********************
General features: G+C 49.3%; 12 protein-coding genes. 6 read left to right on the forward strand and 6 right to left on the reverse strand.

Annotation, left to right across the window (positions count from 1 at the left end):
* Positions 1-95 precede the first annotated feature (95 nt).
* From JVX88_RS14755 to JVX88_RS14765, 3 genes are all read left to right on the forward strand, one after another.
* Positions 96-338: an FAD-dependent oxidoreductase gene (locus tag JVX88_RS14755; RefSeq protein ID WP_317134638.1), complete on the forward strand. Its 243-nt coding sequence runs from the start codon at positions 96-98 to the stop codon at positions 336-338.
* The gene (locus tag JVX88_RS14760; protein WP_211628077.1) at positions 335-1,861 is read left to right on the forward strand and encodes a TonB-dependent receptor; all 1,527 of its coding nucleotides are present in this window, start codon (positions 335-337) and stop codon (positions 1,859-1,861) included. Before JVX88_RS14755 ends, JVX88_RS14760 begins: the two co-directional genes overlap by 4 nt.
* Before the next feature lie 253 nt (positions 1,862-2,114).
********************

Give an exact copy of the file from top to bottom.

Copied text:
General features: G+C 49.3%; 12 protein-coding genes. 6 read left to right on the forward strand and 6 right to left on the reverse strand.

Annotation, left to right across the window (positions count from 1 at the left end):
* Positions 1-95 precede the first annotated feature (95 nt).
* From JVX88_RS14755 to JVX88_RS14765, 3 genes are all read left to right on the forward strand, one after another.
* Positions 96-338: an FAD-dependent oxidoreductase gene (locus tag JVX88_RS14755; RefSeq protein ID WP_317134638.1), complete on the forward strand. Its 243-nt coding sequence runs from the start codon at positions 96-98 to the stop codon at positions 336-338.
* The gene (locus tag JVX88_RS14760; protein WP_211628077.1) at positions 335-1,861 is read left to right on the forward strand and encodes a TonB-dependent receptor; all 1,527 of its coding nucleotides are present in this window, start codon (positions 335-337) and stop codon (positions 1,859-1,861) included. Before JVX88_RS14755 ends, JVX88_RS14760 begins: the two co-directional genes overlap by 4 nt.
* Before the next feature lie 253 nt (positions 1,862-2,114).